If the world turned off the tap of fossil fuels tomorrow, all hell would break loose. Something like 30 percent of global electricity and 9 percent of transport would still be running; billions of people would be stuck at home in the dark.
That’s why, even though world leaders now talk constantly about transitioning away from fossil fuels, they also fret about ensuring a supply of oil and gas for next week, next month, and next year. But right now they are also green-lighting new fossil-fuel projects that won’t start producing energy for years and won’t wind down operations for decades.
The Biden administration just approved an extremely controversial proposal to drill for oil in Alaska on federal land. The project, called Willow, would damage the complex local tundra ecosystem and, according to an older government estimate, release the same amount of greenhouse gasses annually as half a million homes. The administration hopes to soften the blow with a set of restrictions on further drilling on and offshore in the area, as if to say that Willow will be the last major extraction project in the Alaskan Arctic–one last big score, to propel us across the energy gap.
But oil from these three sites won’t start to flow until six years. It won’t address any of our next-week, next-month, or next-year supply concerns. In fact, Willow probably won’t do much of anything. The gap could be nearly closed by the time the device is ready. The world might not have enough renewable energy to power everything by 2029, but we’ll have more than enough to keep the lights on without additional drilling.
The Willow site is in a chunk of federally owned land called the National Petroleum Reserve in Alaska, to the west of the Arctic National Wildlife Refuge on the state’s North Slope. ConocoPhillips, which has a long-term lease on the land, originally sought to build five drill sites. Even after a lawsuit brought by environmental groups pushed the administration to withhold approval from two of them, the federal government’s environmental impact statement for the project calculates that Willow would produce some 576 million barrels over approximately 30 years.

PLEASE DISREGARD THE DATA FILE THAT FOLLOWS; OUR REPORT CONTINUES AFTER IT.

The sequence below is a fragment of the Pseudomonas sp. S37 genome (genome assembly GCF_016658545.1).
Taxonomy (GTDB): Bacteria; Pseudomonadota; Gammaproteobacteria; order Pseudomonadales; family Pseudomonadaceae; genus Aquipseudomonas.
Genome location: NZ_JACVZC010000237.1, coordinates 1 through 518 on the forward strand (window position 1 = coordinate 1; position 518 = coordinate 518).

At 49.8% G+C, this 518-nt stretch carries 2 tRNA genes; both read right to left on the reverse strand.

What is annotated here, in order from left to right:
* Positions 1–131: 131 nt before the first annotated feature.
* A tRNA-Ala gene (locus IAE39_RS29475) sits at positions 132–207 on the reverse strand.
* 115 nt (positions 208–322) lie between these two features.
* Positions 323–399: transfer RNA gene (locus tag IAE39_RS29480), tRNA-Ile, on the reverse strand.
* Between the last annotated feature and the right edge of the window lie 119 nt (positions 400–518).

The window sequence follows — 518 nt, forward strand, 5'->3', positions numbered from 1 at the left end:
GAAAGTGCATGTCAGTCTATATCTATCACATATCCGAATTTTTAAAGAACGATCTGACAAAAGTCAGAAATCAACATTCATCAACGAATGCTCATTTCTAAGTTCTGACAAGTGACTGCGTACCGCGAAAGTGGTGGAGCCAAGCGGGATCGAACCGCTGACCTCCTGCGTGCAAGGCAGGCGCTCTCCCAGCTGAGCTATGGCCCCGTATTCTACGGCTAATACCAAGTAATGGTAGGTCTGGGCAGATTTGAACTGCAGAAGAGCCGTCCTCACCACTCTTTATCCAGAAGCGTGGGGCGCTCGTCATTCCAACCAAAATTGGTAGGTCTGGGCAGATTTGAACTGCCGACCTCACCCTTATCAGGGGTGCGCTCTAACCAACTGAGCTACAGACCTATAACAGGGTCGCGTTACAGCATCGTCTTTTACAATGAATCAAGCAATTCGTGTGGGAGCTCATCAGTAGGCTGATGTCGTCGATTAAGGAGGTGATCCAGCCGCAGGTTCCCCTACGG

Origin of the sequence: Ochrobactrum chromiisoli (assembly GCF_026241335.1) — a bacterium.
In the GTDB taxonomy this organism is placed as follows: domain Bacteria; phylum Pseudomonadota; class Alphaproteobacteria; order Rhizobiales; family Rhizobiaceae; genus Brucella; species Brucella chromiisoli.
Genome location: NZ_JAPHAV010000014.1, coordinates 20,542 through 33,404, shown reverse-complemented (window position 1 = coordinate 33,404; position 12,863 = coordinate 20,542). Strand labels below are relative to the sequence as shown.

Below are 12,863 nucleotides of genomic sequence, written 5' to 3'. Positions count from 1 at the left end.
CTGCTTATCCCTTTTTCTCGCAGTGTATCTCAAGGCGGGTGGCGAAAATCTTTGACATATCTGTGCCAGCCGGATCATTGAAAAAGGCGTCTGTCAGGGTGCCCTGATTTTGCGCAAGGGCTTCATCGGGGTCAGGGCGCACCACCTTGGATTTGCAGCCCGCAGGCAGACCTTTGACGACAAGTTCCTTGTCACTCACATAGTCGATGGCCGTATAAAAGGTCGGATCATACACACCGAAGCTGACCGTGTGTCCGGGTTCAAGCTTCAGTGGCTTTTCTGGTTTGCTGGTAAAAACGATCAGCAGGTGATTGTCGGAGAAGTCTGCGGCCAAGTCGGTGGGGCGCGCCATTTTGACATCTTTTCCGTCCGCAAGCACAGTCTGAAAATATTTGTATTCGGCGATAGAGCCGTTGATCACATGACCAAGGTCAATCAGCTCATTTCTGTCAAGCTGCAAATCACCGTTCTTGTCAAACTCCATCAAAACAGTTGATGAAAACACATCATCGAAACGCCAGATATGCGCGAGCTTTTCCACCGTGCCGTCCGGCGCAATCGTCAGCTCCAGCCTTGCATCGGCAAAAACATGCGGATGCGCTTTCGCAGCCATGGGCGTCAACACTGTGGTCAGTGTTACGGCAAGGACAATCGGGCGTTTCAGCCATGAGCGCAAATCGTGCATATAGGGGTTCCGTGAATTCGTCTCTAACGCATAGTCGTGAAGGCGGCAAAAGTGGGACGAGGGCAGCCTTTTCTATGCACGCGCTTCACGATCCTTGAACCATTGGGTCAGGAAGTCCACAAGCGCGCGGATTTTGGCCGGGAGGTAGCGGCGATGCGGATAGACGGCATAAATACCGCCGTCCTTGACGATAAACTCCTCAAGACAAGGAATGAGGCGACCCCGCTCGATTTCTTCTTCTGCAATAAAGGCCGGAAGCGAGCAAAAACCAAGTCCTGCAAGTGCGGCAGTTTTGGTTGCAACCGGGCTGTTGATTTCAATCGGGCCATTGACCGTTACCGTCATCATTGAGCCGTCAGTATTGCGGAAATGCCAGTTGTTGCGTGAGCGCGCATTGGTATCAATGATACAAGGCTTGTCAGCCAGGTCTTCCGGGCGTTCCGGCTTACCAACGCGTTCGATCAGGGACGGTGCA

Activists say those barrels will come with increases in both greenhouse-gas emissions and local environmental destruction. The law firm Earthjustice, which has sued the government over elements of the plan, calls Willow a “carbon bomb.” The Willow Project has also been the target of a vigorous TikTok activism campaign. The Willow Project has been criticized by community leaders who claim that it threatens their culture and traditions. ConocoPhillips is planning to use cooling equipment called “thermosyphons”, which will keep the Arctic’s permafrost submerged under its drilling pads. (Ryan Lance, the company’s chairman, said in a statement, “Willow fits within the Biden Administration’s priorities on environmental and social justice, facilitating the energy transition and enhancing our energy security.”)
But in a state that has long depended on oil and gas revenues, Willow has also received vigorous support. Leaders for Voice of the Arctic Inupiat, a coalition of North Slope Inupiat leaders, said in a statement that the project means “generational economic stability” for their region. ConocoPhillips estimates the project would produce “2,500 construction jobs and 300 permanent jobs,” and generate more than $8 to 17 billion in government revenue. Alaska’s two Republican Senators and one Democratic congresswoman co-wrote an op-ed in support of the Willow project. The bipartisan trio stated that while we all acknowledge the importance of cleaner energy, there’s a significant gap in our ability to produce it.